Android 2.3.4 Gingerbread is the latest officially released platform that was rolled out a couple of weeks ago to the Google Nexus S and Nexus One. The biggest feature upgrade is that video chat is now available on Google Talk for all those whose devices with a front-facing camera. This new update is a maintenance release that adds several bug fixes and patches to the Android 2.3 platform and it does not increment the API level, it uses the same API level 10 as 2.3.3
Since the source code for 2.3.4 has already been pushed to the Android Open Source Project (AOSP), we’ve been analyzing it and we found the some changes in the NFC Java Classes, mainly in card emulation features: Read MoreGustavo D. Gonzalez
One of the new features in the Android framework API 2.3.3 is the improved support for NFC to interact with tags in a more friendly way. This changes include a new tag dispatch process, so, probably your NFC applications written for previous api levels now will fail. This is because these older versions used a single-step intent dispatch to notify interested applications that a tag was discovered. From 2.3.3 version (Api level 10), the platform uses a four-step process that enables the foreground application to take control of a tag event before it is passed to any other applications. This new process is designed to dispatch a tag to the correct activity without showing to the user the activity chooser dialog. Read MoreGustavo D. Gonzalez
As you may know, Google is pushing in the coming days an OTA update that adds read and write public APIs for the NFC chip. Well today, NXP launched NFC Tagwriter, a free app for Android 2.3.3 using those features. This app allows to store contacts, URLs and text messages on any NFC tag
It only installs on devices with at least 2.3.3 version and NFC. Check it out https://market.android.com/details?id=com.nxp.nfc.tagwriter
Gustavo D. Gonzalez
Well, there are good news: Google announced an update to Android 2.3 that adds new NFC capabilities for developers. This update is a small feature release but finally adds read and write APIs for the near field communications chip. Other updates include new APIs for Bluetooth, graphics, media framework, and speech recognition. The new version is available as a downloadable component for the Android SDK.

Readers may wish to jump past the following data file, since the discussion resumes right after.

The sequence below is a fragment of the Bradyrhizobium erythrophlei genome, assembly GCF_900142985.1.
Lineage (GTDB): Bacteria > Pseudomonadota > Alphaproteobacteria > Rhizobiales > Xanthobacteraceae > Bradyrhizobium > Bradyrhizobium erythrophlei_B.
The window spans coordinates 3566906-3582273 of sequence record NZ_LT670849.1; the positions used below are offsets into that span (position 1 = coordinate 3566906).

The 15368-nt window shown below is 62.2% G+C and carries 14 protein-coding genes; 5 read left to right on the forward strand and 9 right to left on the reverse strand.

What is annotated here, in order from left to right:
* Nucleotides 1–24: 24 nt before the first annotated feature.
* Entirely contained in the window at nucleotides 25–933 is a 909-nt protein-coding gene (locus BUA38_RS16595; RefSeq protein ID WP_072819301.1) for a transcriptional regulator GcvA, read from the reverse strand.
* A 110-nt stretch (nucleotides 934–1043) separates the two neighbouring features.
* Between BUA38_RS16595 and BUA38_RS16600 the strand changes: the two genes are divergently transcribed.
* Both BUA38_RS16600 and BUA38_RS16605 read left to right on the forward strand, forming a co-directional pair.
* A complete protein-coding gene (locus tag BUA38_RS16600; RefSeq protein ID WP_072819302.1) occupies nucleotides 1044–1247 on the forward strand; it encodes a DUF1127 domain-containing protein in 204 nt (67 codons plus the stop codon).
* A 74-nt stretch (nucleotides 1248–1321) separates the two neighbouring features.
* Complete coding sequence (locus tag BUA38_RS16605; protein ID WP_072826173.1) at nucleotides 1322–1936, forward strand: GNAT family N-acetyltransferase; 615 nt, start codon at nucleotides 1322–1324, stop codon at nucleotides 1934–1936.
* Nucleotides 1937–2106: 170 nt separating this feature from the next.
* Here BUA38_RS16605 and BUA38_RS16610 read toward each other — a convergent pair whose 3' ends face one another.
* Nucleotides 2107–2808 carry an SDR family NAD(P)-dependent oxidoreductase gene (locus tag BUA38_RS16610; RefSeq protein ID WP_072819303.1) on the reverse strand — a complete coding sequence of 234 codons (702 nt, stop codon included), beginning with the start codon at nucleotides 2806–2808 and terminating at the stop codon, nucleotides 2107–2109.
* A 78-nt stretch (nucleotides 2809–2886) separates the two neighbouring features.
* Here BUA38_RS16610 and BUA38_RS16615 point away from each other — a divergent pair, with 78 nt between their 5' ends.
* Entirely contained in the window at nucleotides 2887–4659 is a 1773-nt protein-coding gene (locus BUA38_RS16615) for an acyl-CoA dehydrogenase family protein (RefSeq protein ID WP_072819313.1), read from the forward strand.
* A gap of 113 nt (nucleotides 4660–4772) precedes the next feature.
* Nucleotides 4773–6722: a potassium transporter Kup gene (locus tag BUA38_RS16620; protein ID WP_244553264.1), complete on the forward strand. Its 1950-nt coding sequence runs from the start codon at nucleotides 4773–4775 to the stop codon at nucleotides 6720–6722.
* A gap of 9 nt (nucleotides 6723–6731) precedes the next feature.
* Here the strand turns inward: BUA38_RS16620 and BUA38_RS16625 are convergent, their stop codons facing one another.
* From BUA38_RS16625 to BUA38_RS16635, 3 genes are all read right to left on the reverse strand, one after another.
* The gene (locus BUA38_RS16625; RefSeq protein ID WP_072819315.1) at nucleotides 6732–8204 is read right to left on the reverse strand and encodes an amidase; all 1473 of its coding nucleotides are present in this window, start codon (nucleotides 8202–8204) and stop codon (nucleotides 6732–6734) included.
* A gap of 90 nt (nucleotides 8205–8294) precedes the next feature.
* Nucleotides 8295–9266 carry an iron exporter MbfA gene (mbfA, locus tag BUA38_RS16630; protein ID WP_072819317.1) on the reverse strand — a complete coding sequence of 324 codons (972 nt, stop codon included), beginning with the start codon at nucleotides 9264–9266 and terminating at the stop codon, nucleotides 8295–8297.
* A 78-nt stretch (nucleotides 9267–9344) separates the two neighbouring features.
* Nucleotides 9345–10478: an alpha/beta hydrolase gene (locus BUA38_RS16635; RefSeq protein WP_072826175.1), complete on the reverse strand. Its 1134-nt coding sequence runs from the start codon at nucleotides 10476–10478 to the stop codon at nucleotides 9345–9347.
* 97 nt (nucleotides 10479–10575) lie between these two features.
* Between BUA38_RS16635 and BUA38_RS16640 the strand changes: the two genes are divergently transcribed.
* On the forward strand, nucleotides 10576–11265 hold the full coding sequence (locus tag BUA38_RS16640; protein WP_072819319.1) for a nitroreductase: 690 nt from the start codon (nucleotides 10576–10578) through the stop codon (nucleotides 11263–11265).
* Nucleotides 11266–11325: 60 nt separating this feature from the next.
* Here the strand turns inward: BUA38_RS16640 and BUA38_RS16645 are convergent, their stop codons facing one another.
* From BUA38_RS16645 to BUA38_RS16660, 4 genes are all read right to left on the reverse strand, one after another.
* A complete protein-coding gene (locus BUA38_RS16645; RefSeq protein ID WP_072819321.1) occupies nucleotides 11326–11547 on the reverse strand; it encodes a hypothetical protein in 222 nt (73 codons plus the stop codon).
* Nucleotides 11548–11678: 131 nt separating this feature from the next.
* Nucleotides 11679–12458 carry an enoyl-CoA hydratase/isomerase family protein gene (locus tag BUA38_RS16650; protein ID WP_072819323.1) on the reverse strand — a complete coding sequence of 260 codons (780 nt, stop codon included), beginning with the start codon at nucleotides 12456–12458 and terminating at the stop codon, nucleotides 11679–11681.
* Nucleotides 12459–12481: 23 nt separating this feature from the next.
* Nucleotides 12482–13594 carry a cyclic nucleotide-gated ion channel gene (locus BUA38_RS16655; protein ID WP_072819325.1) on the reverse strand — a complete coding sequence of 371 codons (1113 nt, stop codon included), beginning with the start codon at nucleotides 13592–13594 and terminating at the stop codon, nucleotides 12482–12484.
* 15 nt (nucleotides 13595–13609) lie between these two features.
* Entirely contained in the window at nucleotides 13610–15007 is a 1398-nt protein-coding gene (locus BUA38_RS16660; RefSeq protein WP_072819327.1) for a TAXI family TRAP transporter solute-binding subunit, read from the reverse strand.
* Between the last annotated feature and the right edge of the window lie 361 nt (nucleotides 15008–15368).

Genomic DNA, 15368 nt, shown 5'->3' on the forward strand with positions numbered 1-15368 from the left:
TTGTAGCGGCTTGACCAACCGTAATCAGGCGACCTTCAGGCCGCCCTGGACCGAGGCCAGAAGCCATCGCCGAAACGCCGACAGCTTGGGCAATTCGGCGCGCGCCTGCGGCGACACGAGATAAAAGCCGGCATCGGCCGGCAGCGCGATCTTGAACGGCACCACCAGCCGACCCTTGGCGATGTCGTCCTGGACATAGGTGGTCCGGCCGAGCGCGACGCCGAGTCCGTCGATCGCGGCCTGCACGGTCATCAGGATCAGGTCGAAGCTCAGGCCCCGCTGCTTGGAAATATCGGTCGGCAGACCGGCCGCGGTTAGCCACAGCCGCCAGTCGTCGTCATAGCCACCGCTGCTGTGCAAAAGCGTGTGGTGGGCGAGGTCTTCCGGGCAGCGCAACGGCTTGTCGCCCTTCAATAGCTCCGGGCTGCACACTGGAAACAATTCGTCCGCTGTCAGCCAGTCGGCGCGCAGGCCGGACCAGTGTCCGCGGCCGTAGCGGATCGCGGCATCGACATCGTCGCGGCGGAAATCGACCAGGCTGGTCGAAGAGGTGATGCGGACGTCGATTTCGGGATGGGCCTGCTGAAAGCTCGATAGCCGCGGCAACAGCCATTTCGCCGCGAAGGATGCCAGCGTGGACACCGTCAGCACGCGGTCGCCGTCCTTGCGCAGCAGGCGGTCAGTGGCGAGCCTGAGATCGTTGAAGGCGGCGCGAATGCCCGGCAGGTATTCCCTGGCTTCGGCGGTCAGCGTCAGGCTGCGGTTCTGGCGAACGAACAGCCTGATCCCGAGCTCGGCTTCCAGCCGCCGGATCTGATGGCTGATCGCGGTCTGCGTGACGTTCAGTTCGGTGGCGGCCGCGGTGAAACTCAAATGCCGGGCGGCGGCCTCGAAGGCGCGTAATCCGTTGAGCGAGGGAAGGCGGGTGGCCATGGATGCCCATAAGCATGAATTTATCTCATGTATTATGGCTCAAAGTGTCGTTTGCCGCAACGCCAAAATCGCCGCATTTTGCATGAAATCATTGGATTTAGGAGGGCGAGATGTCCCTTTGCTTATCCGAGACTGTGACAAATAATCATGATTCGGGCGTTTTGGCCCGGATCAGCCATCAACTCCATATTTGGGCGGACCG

Now, the plataform provides a new set of APIs supporting a wider range of standard tags, including:
- NFC-A (ISO 14443-3A)
- NFC-B (ISO 14443-3B)
- NFC-F (JIS 6319-4)
- NFC-V (ISO 15693)
- ISO-DEP (ISO 14443-4)
- Mifare Classic
- Mifare Ultralight
- NFC Forum NDEF tags
This release also provides a limited peer-to-peer communication protocol and API. As they say “advanced tag dispatching now gives applications more control over how and when they are launched, when an NFC tag is discovered. Previously, the platform used a single-step intent dispatch to notify interested applications that a tag was discovered. The platform now uses a four-step process that enables the foreground application to take control of a tag event before it is passed to any other applications (android.nfc.NfcAdapter.enableForegroundDispatch()). The new dispatch process also lets apps listen for specific tag content and tag technologies, based on two new intent actions — android.nfc.action.NDEF_DISCOVERED and android.nfc.action.TECH_DISCOVERED”.
We are going to test this new functionality, will be sharing our views about it and posting some new examples.
As said by Google CEO Eric Schmidt two month ago, the operating system Android 2.3 includes support for near field communication. But, at least in terms of the API and the sample code they supply, this version only includes tag reading capability. However, the PN544 NFC chip inside the Nexus S supports read and write operations so, at the hardware level, all the functionality you need to support a full range of NFC services is in the handset. At the software level, there will be updates to the SDK rolled out on a phased basis that will enable developers to write NFC applications for mobile payments, p2p and other applications on Android Gingerbread devices. Read MoreGustavo D. Gonzalez
At Gibraltar SF we’ve been investigating NFC technology for the last couple of years, basically focusing in use cases, software / hardware implementation and security aspects. One of the main problems we had was the lack of commercial mobile phones with NFC capabilities. So, we’ve been programing NFC using the Series 40 Nokia 6212 NFC SDK simulator with external tag readers. I mean, although they were some developer version phones with NFC like Nokia’s 6212/6131 or even the Samsung’s s5230 used in the Sitges pilot, they weren’t available for the final user, so the projects turn into pilots and not into a real solution platform. But things are starting to change. Read MoreGustavo D. Gonzalez
2010 Has been a challenging year for our industry, yet a great year for Gibraltar SF. We will begin 2011 with the launch of the Gibraltar SF blog. It will be a public forum where we’ll be publishing our experience and research in the fields of software and technology. We invite you to subscribe to this blog and share your opinions on the subjects presented.
The Gibraltar SF Team is full of enthusiasm and really excited to dive into this New Year and wishes all of you a successful and happy 2011!!